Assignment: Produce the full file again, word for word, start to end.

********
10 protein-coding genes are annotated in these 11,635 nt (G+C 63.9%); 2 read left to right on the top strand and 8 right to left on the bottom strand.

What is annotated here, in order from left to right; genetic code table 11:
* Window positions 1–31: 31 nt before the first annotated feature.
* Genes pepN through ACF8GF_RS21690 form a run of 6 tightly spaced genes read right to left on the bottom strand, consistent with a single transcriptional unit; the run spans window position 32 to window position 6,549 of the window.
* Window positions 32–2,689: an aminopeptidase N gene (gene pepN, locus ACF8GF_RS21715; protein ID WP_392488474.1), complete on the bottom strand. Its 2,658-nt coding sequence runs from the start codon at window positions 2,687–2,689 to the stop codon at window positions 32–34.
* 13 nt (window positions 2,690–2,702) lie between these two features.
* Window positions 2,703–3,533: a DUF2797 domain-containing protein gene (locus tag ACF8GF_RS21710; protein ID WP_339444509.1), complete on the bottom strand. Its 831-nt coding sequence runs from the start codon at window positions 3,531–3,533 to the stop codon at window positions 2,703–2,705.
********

10 protein-coding genes are annotated in these 11,635 nt (G+C 63.9%); 2 read left to right on the top strand and 8 right to left on the bottom strand.

What is annotated here, in order from left to right; genetic code table 11:
* Window positions 1–31: 31 nt before the first annotated feature.
* Genes pepN through ACF8GF_RS21690 form a run of 6 tightly spaced genes read right to left on the bottom strand, consistent with a single transcriptional unit; the run spans window position 32 to window position 6,549 of the window.
* Window positions 32–2,689: an aminopeptidase N gene (gene pepN, locus ACF8GF_RS21715; protein ID WP_392488474.1), complete on the bottom strand. Its 2,658-nt coding sequence runs from the start codon at window positions 2,687–2,689 to the stop codon at window positions 32–34.
* 13 nt (window positions 2,690–2,702) lie between these two features.
* Window positions 2,703–3,533: a DUF2797 domain-containing protein gene (locus tag ACF8GF_RS21710; protein ID WP_339444509.1), complete on the bottom strand. Its 831-nt coding sequence runs from the start codon at window positions 3,531–3,533 to the stop codon at window positions 2,703–2,705.